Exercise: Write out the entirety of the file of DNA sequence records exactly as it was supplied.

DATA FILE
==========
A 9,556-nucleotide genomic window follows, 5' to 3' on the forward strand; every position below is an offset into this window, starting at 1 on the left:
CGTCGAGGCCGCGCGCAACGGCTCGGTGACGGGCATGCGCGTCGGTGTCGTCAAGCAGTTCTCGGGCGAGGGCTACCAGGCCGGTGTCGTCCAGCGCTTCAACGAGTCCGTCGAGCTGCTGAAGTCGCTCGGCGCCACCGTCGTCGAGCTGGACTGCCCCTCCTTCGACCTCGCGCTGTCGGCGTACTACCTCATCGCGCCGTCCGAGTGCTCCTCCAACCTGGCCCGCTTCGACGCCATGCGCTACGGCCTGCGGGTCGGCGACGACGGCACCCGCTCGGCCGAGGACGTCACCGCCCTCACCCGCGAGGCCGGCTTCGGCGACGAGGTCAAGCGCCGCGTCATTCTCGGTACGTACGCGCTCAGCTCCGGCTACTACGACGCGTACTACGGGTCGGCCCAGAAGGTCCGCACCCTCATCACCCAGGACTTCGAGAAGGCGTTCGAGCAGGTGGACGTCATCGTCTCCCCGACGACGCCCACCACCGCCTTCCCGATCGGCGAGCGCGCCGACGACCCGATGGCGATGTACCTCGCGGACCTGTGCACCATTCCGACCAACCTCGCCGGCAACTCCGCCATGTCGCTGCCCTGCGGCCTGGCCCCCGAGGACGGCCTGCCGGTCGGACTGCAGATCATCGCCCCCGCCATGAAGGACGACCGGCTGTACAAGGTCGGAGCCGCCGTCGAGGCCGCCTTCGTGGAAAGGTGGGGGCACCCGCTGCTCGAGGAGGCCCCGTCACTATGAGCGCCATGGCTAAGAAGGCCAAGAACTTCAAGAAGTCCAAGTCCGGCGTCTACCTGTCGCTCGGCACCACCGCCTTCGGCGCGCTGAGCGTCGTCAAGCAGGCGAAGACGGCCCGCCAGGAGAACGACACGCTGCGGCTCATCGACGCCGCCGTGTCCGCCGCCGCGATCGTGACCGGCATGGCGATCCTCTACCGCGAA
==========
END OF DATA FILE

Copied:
A 9,556-nucleotide genomic window follows, 5' to 3' on the forward strand; every position below is an offset into this window, starting at 1 on the left:
CGTCGAGGCCGCGCGCAACGGCTCGGTGACGGGCATGCGCGTCGGTGTCGTCAAGCAGTTCTCGGGCGAGGGCTACCAGGCCGGTGTCGTCCAGCGCTTCAACGAGTCCGTCGAGCTGCTGAAGTCGCTCGGCGCCACCGTCGTCGAGCTGGACTGCCCCTCCTTCGACCTCGCGCTGTCGGCGTACTACCTCATCGCGCCGTCCGAGTGCTCCTCCAACCTGGCCCGCTTCGACGCCATGCGCTACGGCCTGCGGGTCGGCGACGACGGCACCCGCTCGGCCGAGGACGTCACCGCCCTCACCCGCGAGGCCGGCTTCGGCGACGAGGTCAAGCGCCGCGTCATTCTCGGTACGTACGCGCTCAGCTCCGGCTACTACGACGCGTACTACGGGTCGGCCCAGAAGGTCCGCACCCTCATCACCCAGGACTTCGAGAAGGCGTTCGAGCAGGTGGACGTCATCGTCTCCCCGACGACGCCCACCACCGCCTTCCCGATCGGCGAGCGCGCCGACGACCCGATGGCGATGTACCTCGCGGACCTGTGCACCATTCCGACCAACCTCGCCGGCAACTCCGCCATGTCGCTGCCCTGCGGCCTGGCCCCCGAGGACGGCCTGCCGGTCGGACTGCAGATCATCGCCCCCGCCATGAAGGACGACCGGCTGTACAAGGTCGGAGCCGCCGTCGAGGCCGCCTTCGTGGAAAGGTGGGGGCACCCGCTGCTCGAGGAGGCCCCGTCACTATGAGCGCCATGGCTAAGAAGGCCAAGAACTTCAAGAAGTCCAAGTCCGGCGTCTACCTGTCGCTCGGCACCACCGCCTTCGGCGCGCTGAGCGTCGTCAAGCAGGCGAAGACGGCCCGCCAGGAGAACGACACGCTGCGGCTCATCGACGCCGCCGTGTCCGCCGCCGCGATCGTGACCGGCATGGCGATCCTCTACCGCGAA